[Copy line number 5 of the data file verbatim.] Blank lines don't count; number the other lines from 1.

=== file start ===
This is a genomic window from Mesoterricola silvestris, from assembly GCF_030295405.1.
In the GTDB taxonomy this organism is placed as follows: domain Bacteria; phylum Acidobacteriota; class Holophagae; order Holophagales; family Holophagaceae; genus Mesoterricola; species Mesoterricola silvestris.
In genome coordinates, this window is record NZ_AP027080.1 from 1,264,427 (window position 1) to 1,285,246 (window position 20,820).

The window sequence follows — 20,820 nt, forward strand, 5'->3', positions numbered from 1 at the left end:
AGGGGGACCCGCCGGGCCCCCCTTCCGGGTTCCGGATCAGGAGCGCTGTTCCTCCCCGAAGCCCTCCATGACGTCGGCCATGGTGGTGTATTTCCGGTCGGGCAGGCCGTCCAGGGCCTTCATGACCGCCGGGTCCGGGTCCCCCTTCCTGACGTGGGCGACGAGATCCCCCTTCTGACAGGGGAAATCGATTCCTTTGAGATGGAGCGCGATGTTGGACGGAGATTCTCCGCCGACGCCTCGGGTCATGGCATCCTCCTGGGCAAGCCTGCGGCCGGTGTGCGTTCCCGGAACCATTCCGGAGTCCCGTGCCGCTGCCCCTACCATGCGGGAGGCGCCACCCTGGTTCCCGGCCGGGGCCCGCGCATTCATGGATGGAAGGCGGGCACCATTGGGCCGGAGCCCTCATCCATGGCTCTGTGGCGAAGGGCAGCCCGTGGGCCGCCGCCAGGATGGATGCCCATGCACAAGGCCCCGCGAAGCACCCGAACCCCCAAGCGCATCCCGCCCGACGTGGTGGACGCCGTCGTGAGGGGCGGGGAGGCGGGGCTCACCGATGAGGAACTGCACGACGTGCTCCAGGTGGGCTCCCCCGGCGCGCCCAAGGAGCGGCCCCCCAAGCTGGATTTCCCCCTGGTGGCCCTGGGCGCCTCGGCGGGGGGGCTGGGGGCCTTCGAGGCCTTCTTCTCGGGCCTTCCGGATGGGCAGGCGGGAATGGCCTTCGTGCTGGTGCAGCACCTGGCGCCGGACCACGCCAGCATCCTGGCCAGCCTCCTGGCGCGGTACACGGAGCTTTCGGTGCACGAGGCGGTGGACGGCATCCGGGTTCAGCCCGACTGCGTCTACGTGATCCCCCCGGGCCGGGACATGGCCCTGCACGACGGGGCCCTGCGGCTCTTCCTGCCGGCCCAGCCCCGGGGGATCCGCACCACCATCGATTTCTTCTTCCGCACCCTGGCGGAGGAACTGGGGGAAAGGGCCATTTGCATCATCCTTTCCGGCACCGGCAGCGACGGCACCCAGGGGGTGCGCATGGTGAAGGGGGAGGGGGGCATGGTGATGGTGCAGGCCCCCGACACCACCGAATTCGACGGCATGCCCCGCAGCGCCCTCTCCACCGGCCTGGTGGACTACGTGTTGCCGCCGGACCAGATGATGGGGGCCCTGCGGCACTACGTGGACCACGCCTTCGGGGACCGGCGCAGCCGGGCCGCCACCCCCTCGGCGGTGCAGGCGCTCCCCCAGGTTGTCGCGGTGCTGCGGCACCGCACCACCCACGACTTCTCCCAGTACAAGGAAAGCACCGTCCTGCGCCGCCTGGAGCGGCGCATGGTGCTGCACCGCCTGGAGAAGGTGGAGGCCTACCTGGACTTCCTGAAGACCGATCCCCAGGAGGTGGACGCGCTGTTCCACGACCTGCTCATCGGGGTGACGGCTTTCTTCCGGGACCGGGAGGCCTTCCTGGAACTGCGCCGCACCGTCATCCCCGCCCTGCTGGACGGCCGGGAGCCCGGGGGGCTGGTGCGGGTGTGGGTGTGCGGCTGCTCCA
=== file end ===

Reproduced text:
AGGGGGACCCGCCGGGCCCCCCTTCCGGGTTCCGGATCAGGAGCGCTGTTCCTCCCCGAAGCCCTCCATGACGTCGGCCATGGTGGTGTATTTCCGGTCGGGCAGGCCGTCCAGGGCCTTCATGACCGCCGGGTCCGGGTCCCCCTTCCTGACGTGGGCGACGAGATCCCCCTTCTGACAGGGGAAATCGATTCCTTTGAGATGGAGCGCGATGTTGGACGGAGATTCTCCGCCGACGCCTCGGGTCATGGCATCCTCCTGGGCAAGCCTGCGGCCGGTGTGCGTTCCCGGAACCATTCCGGAGTCCCGTGCCGCTGCCCCTACCATGCGGGAGGCGCCACCCTGGTTCCCGGCCGGGGCCCGCGCATTCATGGATGGAAGGCGGGCACCATTGGGCCGGAGCCCTCATCCATGGCTCTGTGGCGAAGGGCAGCCCGTGGGCCGCCGCCAGGATGGATGCCCATGCACAAGGCCCCGCGAAGCACCCGAACCCCCAAGCGCATCCCGCCCGACGTGGTGGACGCCGTCGTGAGGGGCGGGGAGGCGGGGCTCACCGATGAGGAACTGCACGACGTGCTCCAGGTGGGCTCCCCCGGCGCGCCCAAGGAGCGGCCCCCCAAGCTGGATTTCCCCCTGGTGGCCCTGGGCGCCTCGGCGGGGGGGCTGGGGGCCTTCGAGGCCTTCTTCTCGGGCCTTCCGGATGGGCAGGCGGGAATGGCCTTCGTGCTGGTGCAGCACCTGGCGCCGGACCACGCCAGCATCCTGGCCAGCCTCCTGGCGCGGTACACGGAGCTTTCGGTGCACGAGGCGGTGGACGGCATCCGGGTTCAGCCCGACTGCGTCTACGTGATCCCCCCGGGCCGGGACATGGCCCTGCACGACGGGGCCCTGCGGCTCTTCCTGCCGGCCCAGCCCCGGGGGATCCGCACCACCATCGATTTCTTCTTCCGCACCCTGGCGGAGGAACTGGGGGAAAGGGCCATTTGCATCATCCTTTCCGGCACCGGCAGCGACGGCACCCAGGGGGTGCGCATGGTGAAGGGGGAGGGGGGCATGGTGATGGTGCAGGCCCCCGACACCACCGAATTCGACGGCATGCCCCGCAGCGCCCTCTCCACCGGCCTGGTGGACTACGTGTTGCCGCCGGACCAGATGATGGGGGCCCTGCGGCACTACGTGGACCACGCCTTCGGGGACCGGCGCAGCCGGGCCGCCACCCCCTCGGCGGTGCAGGCGCTCCCCCAGGTTGTCGCGGTGCTGCGGCACCGCACCACCCACGACTTCTCCCAGTACAAGGAAAGCACCGTCCTGCGCCGCCTGGAGCGGCGCATGGTGCTGCACCGCCTGGAGAAGGTGGAGGCCTACCTGGACTTCCTGAAGACCGATCCCCAGGAGGTGGACGCGCTGTTCCACGACCTGCTCATCGGGGTGACGGCTTTCTTCCGGGACCGGGAGGCCTTCCTGGAACTGCGCCGCACCGTCATCCCCGCCCTGCTGGACGGCCGGGAGCCCGGGGGGCTGGTGCGGGTGTGGGTGTGCGGCTGCTCCA